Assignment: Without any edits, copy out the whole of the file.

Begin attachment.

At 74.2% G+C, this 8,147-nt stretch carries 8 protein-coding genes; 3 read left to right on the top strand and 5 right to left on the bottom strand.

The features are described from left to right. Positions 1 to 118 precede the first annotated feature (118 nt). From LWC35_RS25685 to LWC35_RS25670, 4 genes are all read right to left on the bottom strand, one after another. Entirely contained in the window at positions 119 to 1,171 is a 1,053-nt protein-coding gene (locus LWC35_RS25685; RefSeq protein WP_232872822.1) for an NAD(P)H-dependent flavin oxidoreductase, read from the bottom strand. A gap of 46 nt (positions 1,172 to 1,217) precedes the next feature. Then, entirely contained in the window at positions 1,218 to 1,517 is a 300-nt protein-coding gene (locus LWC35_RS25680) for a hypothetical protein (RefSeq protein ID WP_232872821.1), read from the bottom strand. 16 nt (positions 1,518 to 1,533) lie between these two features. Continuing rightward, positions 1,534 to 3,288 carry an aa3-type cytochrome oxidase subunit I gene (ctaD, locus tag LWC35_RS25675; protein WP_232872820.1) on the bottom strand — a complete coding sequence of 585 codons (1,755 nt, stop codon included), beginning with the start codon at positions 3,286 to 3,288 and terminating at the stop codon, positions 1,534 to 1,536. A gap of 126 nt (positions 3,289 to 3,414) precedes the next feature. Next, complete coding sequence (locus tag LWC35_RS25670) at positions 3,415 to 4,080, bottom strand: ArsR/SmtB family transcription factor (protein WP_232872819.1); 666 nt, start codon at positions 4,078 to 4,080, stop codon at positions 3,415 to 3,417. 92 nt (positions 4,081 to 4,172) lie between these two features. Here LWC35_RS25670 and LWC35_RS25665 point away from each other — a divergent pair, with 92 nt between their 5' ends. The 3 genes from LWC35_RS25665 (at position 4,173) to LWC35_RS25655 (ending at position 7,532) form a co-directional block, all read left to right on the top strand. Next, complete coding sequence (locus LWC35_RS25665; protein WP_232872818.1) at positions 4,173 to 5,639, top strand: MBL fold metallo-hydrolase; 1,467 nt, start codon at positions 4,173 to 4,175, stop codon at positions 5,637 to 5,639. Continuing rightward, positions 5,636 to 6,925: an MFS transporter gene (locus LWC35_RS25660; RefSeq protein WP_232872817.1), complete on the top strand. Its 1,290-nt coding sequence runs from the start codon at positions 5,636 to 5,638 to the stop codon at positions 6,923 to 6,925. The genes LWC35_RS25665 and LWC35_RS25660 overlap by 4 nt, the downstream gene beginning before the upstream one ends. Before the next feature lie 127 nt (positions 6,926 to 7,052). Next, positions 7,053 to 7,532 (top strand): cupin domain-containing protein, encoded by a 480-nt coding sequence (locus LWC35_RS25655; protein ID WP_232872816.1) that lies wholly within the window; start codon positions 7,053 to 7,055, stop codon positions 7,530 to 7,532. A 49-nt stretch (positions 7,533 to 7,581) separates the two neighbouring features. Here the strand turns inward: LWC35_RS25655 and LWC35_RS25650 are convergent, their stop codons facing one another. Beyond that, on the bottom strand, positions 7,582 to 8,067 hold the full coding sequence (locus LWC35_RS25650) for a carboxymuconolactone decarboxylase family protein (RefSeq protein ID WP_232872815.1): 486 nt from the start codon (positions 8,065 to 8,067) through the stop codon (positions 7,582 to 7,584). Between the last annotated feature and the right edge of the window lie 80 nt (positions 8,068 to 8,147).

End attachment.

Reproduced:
At 74.2% G+C, this 8,147-nt stretch carries 8 protein-coding genes; 3 read left to right on the top strand and 5 right to left on the bottom strand.

The features are described from left to right. Positions 1 to 118 precede the first annotated feature (118 nt). From LWC35_RS25685 to LWC35_RS25670, 4 genes are all read right to left on the bottom strand, one after another. Entirely contained in the window at positions 119 to 1,171 is a 1,053-nt protein-coding gene (locus LWC35_RS25685; RefSeq protein WP_232872822.1) for an NAD(P)H-dependent flavin oxidoreductase, read from the bottom strand. A gap of 46 nt (positions 1,172 to 1,217) precedes the next feature. Then, entirely contained in the window at positions 1,218 to 1,517 is a 300-nt protein-coding gene (locus LWC35_RS25680) for a hypothetical protein (RefSeq protein ID WP_232872821.1), read from the bottom strand. 16 nt (positions 1,518 to 1,533) lie between these two features. Continuing rightward, positions 1,534 to 3,288 carry an aa3-type cytochrome oxidase subunit I gene (ctaD, locus tag LWC35_RS25675; protein WP_232872820.1) on the bottom strand — a complete coding sequence of 585 codons (1,755 nt, stop codon included), beginning with the start codon at positions 3,286 to 3,288 and terminating at the stop codon, positions 1,534 to 1,536. A gap of 126 nt (positions 3,289 to 3,414) precedes the next feature. Next, complete coding sequence (locus tag LWC35_RS25670) at positions 3,415 to 4,080, bottom strand: ArsR/SmtB family transcription factor (protein WP_232872819.1); 666 nt, start codon at positions 4,078 to 4,080, stop codon at positions 3,415 to 3,417. 92 nt (positions 4,081 to 4,172) lie between these two features. Here LWC35_RS25670 and LWC35_RS25665 point away from each other — a divergent pair, with 92 nt between their 5' ends. The 3 genes from LWC35_RS25665 (at position 4,173) to LWC35_RS25655 (ending at position 7,532) form a co-directional block, all read left to right on the top strand. Next, complete coding sequence (locus LWC35_RS25665; protein WP_232872818.1) at positions 4,173 to 5,639, top strand: MBL fold metallo-hydrolase; 1,467 nt, start codon at positions 4,173 to 4,175, stop codon at positions 5,637 to 5,639. Continuing rightward, positions 5,636 to 6,925: an MFS transporter gene (locus LWC35_RS25660; RefSeq protein WP_232872817.1), complete on the top strand. Its 1,290-nt coding sequence runs from the start codon at positions 5,636 to 5,638 to the stop codon at positions 6,923 to 6,925. The genes LWC35_RS25665 and LWC35_RS25660 overlap by 4 nt, the downstream gene beginning before the upstream one ends. Before the next feature lie 127 nt (positions 6,926 to 7,052). Next, positions 7,053 to 7,532 (top strand): cupin domain-containing protein, encoded by a 480-nt coding sequence (locus LWC35_RS25655; protein ID WP_232872816.1) that lies wholly within the window; start codon positions 7,053 to 7,055, stop codon positions 7,530 to 7,532. A 49-nt stretch (positions 7,533 to 7,581) separates the two neighbouring features. Here the strand turns inward: LWC35_RS25655 and LWC35_RS25650 are convergent, their stop codons facing one another. Beyond that, on the bottom strand, positions 7,582 to 8,067 hold the full coding sequence (locus LWC35_RS25650) for a carboxymuconolactone decarboxylase family protein (RefSeq protein ID WP_232872815.1): 486 nt from the start codon (positions 8,065 to 8,067) through the stop codon (positions 7,582 to 7,584). Between the last annotated feature and the right edge of the window lie 80 nt (positions 8,068 to 8,147).